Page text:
May 30 (Reuters) - Today’s big set piece is a meeting of German Chancellor Angela Merkel and French President Francois Hollande ahead of a June EU summit which is supposed to lay the path for a banking union. The traditional twin motor of Europe has sputtered - not least because the French economy is so much more sickly than Germany’s - but also because of real differences of opinion.
When the Franco-German relationship was running smoothly, the two countries’ leaders routinely met before EU summits to prepare a joint position which more often than not prevailed (much to the annoyance of some of their partners). But Merkel and Hollande have conspicuously not done so on a number of occasions since the latter took power a year ago.
Hollande wanted a banking union including a structure to wind up failing banks and common deposit guarantee. The latter is already dead in the water and Germany is wary of the liabilities the former might impose upon it. The European Central Bank may have taken euro break-up risk off the table - though its pledge to save the euro is still to be tested - but banking union is a huge issue. Without it the seeds of a future crisis, or even a revival of this one, will have been sown.
The smart money is that the June summit is long on bank regulation, short on bloc-wide measures to deal with stricken lenders. The big question is whether progress will be easier after Germany’s September elections.
There appears to be a recognition in Germany that antipathy towards its insistence on budgetary rigour (cuts and pain) is reaching uncomfortable levels. It has approached Spain and Portugal with a plan to help get money flowing to their credit-starved companies in the hope that it will bring down sky-high unemployment and German Finance Minister Wolfgang Schaeuble warned on Tuesday that failure to win the battle against youth unemployment could tear Europe apart.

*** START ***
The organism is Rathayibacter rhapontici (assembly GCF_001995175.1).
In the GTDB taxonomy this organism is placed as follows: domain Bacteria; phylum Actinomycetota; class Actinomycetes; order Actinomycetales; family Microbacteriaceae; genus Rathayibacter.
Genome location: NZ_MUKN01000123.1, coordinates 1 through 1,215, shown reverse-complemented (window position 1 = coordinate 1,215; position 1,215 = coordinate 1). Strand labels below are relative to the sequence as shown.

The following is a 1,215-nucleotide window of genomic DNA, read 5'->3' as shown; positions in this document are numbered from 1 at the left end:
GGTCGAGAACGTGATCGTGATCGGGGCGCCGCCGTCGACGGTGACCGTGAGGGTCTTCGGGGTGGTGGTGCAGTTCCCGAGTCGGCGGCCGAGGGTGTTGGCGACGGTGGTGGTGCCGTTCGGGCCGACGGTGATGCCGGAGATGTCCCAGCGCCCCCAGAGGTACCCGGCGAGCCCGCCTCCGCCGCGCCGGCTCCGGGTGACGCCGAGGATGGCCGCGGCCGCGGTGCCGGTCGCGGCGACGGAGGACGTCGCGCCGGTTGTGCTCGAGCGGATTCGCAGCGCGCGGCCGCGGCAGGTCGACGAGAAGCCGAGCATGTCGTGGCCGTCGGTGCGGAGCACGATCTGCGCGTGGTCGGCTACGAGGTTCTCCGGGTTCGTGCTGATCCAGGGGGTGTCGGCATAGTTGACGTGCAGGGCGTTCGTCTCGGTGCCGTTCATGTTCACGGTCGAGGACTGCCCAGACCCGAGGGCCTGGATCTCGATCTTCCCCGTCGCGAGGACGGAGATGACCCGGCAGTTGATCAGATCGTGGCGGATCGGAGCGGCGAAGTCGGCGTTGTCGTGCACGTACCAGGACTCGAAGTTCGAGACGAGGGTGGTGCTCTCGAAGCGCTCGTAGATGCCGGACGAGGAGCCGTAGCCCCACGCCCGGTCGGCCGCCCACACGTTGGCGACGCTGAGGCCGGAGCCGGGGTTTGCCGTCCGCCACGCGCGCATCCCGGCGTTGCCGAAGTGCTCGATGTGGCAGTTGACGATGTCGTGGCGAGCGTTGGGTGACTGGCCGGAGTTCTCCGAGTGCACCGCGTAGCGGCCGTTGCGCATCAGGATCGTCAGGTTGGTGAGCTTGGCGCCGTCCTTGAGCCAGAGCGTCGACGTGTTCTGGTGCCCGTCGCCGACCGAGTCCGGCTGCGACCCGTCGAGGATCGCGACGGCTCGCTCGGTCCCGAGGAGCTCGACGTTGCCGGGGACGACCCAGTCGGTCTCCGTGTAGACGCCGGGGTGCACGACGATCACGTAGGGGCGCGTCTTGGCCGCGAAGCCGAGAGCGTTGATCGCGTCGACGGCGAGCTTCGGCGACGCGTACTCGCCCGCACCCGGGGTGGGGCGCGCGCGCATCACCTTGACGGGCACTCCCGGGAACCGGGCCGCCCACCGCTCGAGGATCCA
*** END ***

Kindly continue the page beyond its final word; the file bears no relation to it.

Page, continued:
In January, Merkel and Hollande promised to come up with joint proposals on greater euro zone cooperation, boosting industrial competitiveness and job creation for next month’s summit.
So something is afoot and it is more than pre-election positioning; witness Berlin’s acceptance that its euro zone partners should get more time to meet debt-cutting targets as long as the impetus for structural economic reforms is not lost (the latter message is particularly directed at France).
Another one to watch is whether the two leaders can agree on whether the EU should risk a trade dispute with China by imposing punitive duties on its solar panel exports. Germany, for whom China is a vital export market, is very keen not to.
Italy holds the third of a trio of debt auctions at an interesting time. Spanish yields rose at auction for the first time in three months last week and on Wednesday, borrowing costs at a short-term Italian debt auction climbed for the first time in two months. Rome will offer up to 5.75 billion euros of five- and 10-year bonds today and has cleared well over 60 percent of its 2013 funding needs in the first five months of the year, so in that respect the pressure is off.
But there are signs that the 10-month fall in peripheral euro zone borrowing costs could be drawing to a close. If it happens, it will be in large part due to markets waking up to the fact that central bank largesse will not go on forever after Federal Reserve Chairman Ben Bernanke said U.S. bond-buying with newly-minted money could begin to taper off in a few months.
German government bond futures have risen a quarter point in early trade, waiting to see how the Italian auction goes down. European stocks have opened flat to lower.
Reuters’ monthly asset allocation polls, to be published at 1100 GMT, will show where the serious investor money is flowing and may pick up some of that nervousness. The Bank of Japan may be an exception, but the next big crunch moment for the financial world is when the top central banks say enough is enough. That’s still more likely a story for 2014 and beyond but Bernanke has certainly concentrated minds.
Even if there is a market wobble, the theme of 2013 has been the disconnect between soaring asset prices and the grim state of European economies that underpin them. Revised Spanish first quarter GDP (a 0.5 percent contraction quarter on quarter) and May inflation figures (up 1.8 percent year-on-year) are unlikely to alleviate the gloom. Neither will French unemployment figures (the jobless rate is already in double figures), although consumer and business sentiment for the euro zone might show glimmers of hope.